PhD Studentship: Phenotypic metabolic profiling of motor neurone disease cells models.

University of Sheffield - Neuroscience

Motor neuron disease (MND) is an adult onset disorder involving the death of motor neurons that interact with skeletal and bulbar muscles. Age is a significant risk factor, with patients surviving typically no more than 2-3 years after symptom onset. Due to the complex, multi-factorial heterogeneity of the disease there is currently no cure. Metabolic dysfunction plays a key role in MND disease progression. In healthy individuals, energy intake is in balance with expenditure, but this is not the case in MND (1). There is evidence that in many patients the normal balance between energy intake and expenditure is tipped towards expenditure. This “hypermetabolism”, coupled with defective and inefficient energy generation at a cellular level leads to weight loss, malnutrition and an energy deficit in the central nervous system. It is unclear why this is the case and there are no specific dietary recommendations for patients.

Project Aims

To understand how MND alters the ability of cells to mobilise and use nutrient sources such as carbohydrates, nucleosides or carboxylic acids to create energy in times of high demand. This will allow us to identify any disrupted pathways and use nutrient supplementation to try to restore the pathway in question or bypass the problem by finding nutrients that can directly stimulate the energy generating pathways in the cell.

Methodology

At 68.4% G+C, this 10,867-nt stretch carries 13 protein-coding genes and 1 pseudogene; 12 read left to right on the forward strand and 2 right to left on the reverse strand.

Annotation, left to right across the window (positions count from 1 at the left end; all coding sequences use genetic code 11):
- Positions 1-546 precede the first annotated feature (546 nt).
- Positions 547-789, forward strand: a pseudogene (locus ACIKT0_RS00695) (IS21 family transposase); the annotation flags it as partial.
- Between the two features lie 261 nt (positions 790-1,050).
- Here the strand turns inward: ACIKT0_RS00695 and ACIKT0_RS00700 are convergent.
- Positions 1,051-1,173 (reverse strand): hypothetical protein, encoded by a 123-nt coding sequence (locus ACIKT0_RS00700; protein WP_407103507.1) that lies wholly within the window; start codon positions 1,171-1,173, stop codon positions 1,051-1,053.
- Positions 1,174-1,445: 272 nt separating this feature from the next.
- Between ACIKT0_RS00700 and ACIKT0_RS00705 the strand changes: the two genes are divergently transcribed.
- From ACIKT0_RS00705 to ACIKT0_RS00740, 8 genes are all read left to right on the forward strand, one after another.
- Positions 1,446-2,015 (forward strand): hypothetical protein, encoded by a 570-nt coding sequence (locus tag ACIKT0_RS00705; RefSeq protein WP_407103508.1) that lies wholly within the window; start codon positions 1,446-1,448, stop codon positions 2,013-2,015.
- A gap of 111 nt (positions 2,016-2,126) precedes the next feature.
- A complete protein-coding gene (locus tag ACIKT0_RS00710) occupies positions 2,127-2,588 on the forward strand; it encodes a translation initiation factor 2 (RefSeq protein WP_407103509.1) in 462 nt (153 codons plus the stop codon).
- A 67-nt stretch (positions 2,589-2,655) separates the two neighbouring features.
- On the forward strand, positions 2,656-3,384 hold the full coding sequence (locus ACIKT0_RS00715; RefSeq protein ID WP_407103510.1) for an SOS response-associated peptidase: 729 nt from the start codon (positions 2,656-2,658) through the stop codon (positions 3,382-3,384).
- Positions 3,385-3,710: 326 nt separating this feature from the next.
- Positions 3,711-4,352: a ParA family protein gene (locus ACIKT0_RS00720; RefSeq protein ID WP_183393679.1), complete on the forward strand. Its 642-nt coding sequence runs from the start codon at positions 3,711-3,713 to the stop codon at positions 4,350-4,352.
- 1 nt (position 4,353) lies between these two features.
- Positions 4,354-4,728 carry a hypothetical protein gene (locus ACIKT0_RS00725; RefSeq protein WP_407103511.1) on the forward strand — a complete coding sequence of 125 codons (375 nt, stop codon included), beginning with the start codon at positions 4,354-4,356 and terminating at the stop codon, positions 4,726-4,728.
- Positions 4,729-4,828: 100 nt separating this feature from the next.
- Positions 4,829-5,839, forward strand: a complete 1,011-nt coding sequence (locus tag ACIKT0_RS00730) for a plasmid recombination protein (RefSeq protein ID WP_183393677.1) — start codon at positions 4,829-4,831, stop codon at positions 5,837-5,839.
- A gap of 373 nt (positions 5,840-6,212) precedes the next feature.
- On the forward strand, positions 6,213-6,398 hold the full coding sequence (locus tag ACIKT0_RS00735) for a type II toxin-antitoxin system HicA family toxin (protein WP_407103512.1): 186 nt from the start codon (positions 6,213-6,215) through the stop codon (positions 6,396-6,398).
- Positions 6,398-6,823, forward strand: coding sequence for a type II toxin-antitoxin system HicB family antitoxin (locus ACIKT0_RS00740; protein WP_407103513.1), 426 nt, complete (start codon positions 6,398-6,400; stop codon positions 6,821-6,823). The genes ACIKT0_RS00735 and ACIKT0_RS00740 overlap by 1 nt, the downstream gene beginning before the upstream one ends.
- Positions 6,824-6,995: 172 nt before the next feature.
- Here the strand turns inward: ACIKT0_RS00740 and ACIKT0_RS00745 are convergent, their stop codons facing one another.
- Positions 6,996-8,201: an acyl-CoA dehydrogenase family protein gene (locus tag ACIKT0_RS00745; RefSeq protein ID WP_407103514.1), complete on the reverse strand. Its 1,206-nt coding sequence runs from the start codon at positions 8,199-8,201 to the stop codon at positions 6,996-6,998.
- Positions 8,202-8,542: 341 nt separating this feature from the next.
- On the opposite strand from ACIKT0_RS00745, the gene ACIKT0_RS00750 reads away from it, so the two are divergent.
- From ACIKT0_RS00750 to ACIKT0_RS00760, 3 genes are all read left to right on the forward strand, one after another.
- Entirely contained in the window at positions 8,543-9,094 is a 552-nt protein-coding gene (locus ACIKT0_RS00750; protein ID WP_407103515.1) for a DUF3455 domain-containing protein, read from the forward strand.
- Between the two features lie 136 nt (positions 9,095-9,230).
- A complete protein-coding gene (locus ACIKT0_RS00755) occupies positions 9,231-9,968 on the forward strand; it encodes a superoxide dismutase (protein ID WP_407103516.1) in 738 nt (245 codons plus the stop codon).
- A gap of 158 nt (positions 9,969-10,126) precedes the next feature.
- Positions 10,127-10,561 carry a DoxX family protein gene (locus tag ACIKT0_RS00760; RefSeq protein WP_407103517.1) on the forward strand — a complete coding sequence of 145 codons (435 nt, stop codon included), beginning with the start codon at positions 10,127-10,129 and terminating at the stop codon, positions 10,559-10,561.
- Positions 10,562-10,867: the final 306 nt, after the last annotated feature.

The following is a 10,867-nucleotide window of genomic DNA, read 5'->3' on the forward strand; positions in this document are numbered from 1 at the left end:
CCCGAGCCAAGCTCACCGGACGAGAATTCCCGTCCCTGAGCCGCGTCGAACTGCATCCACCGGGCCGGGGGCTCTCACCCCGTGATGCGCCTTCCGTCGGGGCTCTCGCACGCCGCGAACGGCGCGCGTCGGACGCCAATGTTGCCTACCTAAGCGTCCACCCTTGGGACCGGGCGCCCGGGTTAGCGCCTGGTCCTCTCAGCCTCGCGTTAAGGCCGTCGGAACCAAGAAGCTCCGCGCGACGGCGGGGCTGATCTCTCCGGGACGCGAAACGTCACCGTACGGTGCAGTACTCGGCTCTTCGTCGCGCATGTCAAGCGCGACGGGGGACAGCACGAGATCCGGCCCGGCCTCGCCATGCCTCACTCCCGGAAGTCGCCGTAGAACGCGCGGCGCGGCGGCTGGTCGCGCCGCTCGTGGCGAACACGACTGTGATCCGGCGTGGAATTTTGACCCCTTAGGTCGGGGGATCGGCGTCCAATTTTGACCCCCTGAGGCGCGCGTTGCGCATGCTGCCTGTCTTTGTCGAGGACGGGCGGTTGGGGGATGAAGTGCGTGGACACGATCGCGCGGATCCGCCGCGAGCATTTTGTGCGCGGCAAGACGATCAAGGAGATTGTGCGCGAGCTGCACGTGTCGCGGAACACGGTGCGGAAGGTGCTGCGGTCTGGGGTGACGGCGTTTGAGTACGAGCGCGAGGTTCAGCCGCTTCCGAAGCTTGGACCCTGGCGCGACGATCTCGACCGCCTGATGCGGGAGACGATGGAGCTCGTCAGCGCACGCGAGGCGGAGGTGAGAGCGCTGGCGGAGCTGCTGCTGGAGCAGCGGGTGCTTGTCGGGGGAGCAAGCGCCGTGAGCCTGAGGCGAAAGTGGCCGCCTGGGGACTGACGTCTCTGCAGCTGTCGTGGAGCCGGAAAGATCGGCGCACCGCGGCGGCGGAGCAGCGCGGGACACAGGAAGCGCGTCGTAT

We have developed an assay that simultaneously measures how cells metabolise 92 different energy generating nutrients. Using primary cells from MND patients, we will identify nutrients that have altered metabolism compared to healthy controls with our state of the art Omnilog™ metabolic profiling system. We will then assess how supplementation of these identified nutrients affects metabolic flux and energy output in MND cell models. Furthermore, we will determine whether nutrient supplementation can reduce certain pathophysiogical mechanisms that are a hallmark of MND such as oxidative and ER stress.

Goals

In the long term, we aim to identify dysfunctional metabolic pathways for therapeutic intervention, to find disease markers to aid diagnosis and to develop rational approaches for nutritional supplementation to support healthy motor neurone metabolism. This will benefit patients by counteracting the energy deficit, stabilising body weight and improving motor neuronal health to slow the course of the disease.

Techniques

The project will involve

  1. Tissue culture of primary patient cells including induced neuronal progenitor derived stem cell neurons and astrocytes.
  2. In depth metabolic biochemical analysis using equipment such as an Omnilog metabolic profiling system (Biolog) and an XF bioanalyser (Seahorse Bioscience).
  3. General biochemical techniques such as western blotting oxidative stress assays and ATP assays.
  4. Data analysis of datasets using Qlucore and Graphpad Prism.

References

  1. Dupuis L., Pradat P.F., Ludolph A.C., Loeffler J.P. (2011). Energy metabolism in amyotrophic lateral sclerosis. Lancet Neurol. 10, 75.

The Faculty of Medicine, Dentistry & Health Doctoral Academy Scholarships cover Home/EU fee and RCUK rate stipend for three years. Overseas students may apply but will need to fund the difference between the Home and Overseas fee from another source.

Proposed start date: October 2017

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Type / Role:

PhD

Location(s):

Northern England